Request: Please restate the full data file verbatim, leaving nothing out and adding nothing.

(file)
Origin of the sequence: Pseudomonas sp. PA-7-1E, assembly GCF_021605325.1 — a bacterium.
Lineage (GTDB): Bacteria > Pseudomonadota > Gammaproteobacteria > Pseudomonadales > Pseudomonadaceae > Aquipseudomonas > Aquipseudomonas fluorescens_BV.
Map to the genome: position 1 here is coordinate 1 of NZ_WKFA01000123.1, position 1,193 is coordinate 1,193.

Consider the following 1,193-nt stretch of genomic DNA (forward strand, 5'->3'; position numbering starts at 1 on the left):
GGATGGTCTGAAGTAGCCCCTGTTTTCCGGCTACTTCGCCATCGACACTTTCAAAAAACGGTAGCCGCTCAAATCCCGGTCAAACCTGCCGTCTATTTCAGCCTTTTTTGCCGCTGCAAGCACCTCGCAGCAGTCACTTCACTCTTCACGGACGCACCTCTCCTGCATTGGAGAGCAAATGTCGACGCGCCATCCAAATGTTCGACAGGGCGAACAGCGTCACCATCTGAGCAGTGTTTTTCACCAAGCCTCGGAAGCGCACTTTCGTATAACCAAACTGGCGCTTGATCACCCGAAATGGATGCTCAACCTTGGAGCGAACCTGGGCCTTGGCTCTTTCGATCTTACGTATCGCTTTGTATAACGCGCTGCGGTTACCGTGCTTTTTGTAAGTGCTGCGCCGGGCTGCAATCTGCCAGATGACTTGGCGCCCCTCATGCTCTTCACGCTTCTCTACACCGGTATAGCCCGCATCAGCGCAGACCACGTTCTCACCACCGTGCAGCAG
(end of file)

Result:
Origin of the sequence: Pseudomonas sp. PA-7-1E, assembly GCF_021605325.1 — a bacterium.
Lineage (GTDB): Bacteria > Pseudomonadota > Gammaproteobacteria > Pseudomonadales > Pseudomonadaceae > Aquipseudomonas > Aquipseudomonas fluorescens_BV.
Map to the genome: position 1 here is coordinate 1 of NZ_WKFA01000123.1, position 1,193 is coordinate 1,193.

Consider the following 1,193-nt stretch of genomic DNA (forward strand, 5'->3'; position numbering starts at 1 on the left):
GGATGGTCTGAAGTAGCCCCTGTTTTCCGGCTACTTCGCCATCGACACTTTCAAAAAACGGTAGCCGCTCAAATCCCGGTCAAACCTGCCGTCTATTTCAGCCTTTTTTGCCGCTGCAAGCACCTCGCAGCAGTCACTTCACTCTTCACGGACGCACCTCTCCTGCATTGGAGAGCAAATGTCGACGCGCCATCCAAATGTTCGACAGGGCGAACAGCGTCACCATCTGAGCAGTGTTTTTCACCAAGCCTCGGAAGCGCACTTTCGTATAACCAAACTGGCGCTTGATCACCCGAAATGGATGCTCAACCTTGGAGCGAACCTGGGCCTTGGCTCTTTCGATCTTACGTATCGCTTTGTATAACGCGCTGCGGTTACCGTGCTTTTTGTAAGTGCTGCGCCGGGCTGCAATCTGCCAGATGACTTGGCGCCCCTCATGCTCTTCACGCTTCTCTACACCGGTATAGCCCGCATCAGCGCAGACCACGTTCTCACCACCGTGCAGCAG